It’s good and well to talk about inclusivity, but making it happen is another story. The good news is that there are ways for all educators and those in education positions to help foster inclusivity.

While laws are in place to ensure that schools are inclusive, it doesn’t always guarantee a culture of community among all students and teachers within an educational institute. To promote a culture of inclusivity, teachers must work toward it every day. They can do this by: 

  • Receiving the proper special education training to learn how to support inclusivity within their school adequately
  • Collaborating with parents and other educators to create individualized plans that work with the student’s best interest in mind
  • Getting to know their students and what their needs are so that any adjustments can be made on the fly
  • Setting the right expectations for each student to provide support to those who may not be A students but continue to work toward their personal best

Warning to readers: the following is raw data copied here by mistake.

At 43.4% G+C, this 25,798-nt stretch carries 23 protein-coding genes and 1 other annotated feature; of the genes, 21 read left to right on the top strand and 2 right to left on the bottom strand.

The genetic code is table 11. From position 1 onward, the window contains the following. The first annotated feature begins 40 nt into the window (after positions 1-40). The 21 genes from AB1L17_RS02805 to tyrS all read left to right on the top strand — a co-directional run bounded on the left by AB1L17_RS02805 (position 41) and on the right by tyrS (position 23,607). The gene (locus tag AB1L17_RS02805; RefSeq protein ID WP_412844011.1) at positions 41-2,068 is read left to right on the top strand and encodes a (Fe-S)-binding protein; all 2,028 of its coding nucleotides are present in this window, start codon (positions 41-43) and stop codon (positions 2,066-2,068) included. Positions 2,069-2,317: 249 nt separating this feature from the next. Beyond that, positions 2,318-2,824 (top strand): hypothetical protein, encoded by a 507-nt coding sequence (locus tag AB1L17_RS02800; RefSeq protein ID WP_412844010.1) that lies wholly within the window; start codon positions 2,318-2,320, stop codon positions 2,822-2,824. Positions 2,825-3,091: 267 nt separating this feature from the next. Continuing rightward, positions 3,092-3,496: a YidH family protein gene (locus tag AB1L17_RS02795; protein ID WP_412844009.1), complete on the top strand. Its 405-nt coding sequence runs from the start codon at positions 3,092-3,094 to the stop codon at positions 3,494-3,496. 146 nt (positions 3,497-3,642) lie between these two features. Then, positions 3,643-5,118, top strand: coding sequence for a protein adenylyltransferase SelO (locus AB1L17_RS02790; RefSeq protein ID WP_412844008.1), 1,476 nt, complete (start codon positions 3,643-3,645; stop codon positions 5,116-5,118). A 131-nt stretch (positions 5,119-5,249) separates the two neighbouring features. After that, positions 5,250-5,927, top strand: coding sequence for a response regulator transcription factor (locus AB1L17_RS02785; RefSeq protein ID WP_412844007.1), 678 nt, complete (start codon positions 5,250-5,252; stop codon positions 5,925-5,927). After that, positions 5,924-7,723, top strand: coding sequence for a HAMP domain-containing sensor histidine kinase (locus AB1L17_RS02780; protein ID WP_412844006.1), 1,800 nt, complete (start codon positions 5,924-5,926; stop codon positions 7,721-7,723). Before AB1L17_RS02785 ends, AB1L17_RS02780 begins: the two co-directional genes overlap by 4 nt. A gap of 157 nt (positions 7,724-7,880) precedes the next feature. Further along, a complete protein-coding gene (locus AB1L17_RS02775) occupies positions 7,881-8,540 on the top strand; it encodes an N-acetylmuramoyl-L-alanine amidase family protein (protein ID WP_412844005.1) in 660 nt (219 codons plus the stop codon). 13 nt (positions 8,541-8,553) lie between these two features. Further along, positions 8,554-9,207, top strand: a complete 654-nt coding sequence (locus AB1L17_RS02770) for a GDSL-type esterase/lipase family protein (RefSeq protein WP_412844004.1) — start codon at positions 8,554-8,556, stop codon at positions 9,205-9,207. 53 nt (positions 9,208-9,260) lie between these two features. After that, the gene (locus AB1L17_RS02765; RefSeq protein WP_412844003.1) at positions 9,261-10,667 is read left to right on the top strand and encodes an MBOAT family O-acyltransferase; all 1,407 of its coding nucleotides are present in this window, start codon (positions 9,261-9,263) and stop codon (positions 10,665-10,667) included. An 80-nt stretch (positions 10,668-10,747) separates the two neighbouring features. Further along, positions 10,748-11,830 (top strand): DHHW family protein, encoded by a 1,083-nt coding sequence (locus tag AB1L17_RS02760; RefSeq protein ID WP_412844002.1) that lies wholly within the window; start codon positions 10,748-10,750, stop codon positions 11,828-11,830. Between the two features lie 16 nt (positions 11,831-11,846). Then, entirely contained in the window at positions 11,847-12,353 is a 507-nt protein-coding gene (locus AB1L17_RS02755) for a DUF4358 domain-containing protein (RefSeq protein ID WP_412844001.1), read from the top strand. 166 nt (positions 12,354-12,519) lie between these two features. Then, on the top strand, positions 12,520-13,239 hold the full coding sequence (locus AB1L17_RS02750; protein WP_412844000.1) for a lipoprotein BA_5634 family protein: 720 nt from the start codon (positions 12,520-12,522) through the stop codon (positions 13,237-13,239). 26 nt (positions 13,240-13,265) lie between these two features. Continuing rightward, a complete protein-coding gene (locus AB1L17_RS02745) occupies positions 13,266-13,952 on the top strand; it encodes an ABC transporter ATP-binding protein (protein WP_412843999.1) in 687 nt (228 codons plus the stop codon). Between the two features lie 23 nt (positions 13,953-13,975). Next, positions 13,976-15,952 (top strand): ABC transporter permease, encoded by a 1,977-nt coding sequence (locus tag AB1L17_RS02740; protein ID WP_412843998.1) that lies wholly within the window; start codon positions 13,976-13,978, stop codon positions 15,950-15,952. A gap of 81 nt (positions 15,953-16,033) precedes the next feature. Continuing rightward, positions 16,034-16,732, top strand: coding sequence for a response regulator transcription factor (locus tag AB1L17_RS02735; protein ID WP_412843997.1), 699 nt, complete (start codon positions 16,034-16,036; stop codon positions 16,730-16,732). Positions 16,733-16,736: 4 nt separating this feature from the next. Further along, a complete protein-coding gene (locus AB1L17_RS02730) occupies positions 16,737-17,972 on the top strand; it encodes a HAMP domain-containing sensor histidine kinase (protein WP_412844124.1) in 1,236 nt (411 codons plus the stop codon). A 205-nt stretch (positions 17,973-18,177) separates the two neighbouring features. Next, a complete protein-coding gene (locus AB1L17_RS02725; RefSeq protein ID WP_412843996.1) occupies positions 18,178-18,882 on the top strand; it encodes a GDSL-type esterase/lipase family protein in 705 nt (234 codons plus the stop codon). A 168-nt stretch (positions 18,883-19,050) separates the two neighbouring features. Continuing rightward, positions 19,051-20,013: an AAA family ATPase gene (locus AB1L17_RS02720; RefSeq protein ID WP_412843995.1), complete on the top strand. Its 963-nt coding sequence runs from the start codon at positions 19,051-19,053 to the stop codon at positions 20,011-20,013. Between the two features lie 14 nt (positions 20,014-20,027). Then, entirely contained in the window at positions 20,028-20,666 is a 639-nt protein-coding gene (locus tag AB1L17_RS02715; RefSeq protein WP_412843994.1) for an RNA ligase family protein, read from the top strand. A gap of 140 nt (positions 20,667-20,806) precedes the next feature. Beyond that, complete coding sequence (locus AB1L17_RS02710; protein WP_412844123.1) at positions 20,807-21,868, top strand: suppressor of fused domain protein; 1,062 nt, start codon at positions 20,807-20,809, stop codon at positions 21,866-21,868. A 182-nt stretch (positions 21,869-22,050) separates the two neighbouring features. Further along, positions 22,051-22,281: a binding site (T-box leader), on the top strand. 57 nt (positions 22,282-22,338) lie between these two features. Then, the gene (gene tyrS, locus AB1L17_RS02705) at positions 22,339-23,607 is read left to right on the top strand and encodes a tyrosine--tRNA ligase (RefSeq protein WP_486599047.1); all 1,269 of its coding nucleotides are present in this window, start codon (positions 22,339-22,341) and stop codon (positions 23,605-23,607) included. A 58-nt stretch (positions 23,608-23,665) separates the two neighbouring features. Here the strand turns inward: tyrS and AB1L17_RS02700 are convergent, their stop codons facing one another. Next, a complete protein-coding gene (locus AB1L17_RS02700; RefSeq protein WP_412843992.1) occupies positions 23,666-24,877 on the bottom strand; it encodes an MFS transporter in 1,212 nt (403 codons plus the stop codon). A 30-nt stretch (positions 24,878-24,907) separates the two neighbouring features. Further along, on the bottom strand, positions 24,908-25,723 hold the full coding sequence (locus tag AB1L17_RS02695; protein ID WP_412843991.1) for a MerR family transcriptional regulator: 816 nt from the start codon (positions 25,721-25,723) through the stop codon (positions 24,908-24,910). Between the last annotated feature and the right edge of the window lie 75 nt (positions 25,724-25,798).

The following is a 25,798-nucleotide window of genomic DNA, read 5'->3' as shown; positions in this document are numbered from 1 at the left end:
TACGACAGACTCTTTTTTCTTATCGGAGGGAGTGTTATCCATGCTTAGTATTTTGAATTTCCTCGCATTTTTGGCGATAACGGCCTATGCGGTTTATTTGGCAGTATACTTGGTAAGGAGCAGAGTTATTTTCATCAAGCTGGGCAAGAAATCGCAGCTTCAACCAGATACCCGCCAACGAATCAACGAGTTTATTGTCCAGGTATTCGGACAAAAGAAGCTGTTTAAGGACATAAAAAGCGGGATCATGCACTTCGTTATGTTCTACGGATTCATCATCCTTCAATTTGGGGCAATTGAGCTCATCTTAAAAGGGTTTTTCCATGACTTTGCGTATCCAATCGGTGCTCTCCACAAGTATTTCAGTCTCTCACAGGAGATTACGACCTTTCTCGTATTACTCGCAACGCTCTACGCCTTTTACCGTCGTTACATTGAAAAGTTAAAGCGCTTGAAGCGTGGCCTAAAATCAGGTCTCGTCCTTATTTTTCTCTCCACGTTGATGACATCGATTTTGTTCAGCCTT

• Getting involved outside the classroom to help create laws, policies, and resources that can help generate more inclusivity
  • Celebrating the students’ differences in a way that represents all students. For example, using educational materials such as books, videos, and online courses that show students from different backgrounds who are differently abled can help to accomplish this.
  • Provide students with disabilities the chance to engage with the rest of the school community by offering interactive opportunities for the entire student body.
  • Focus solely on progress and build on the momentum when moving on to more complex and challenging course material.

Students, parents, and educators are responsible for upholding an inclusive environment in educational institutes. To do so, it’s vital to understand what inclusivity is, how it affects students in special education, and what you can do to promote it in your school.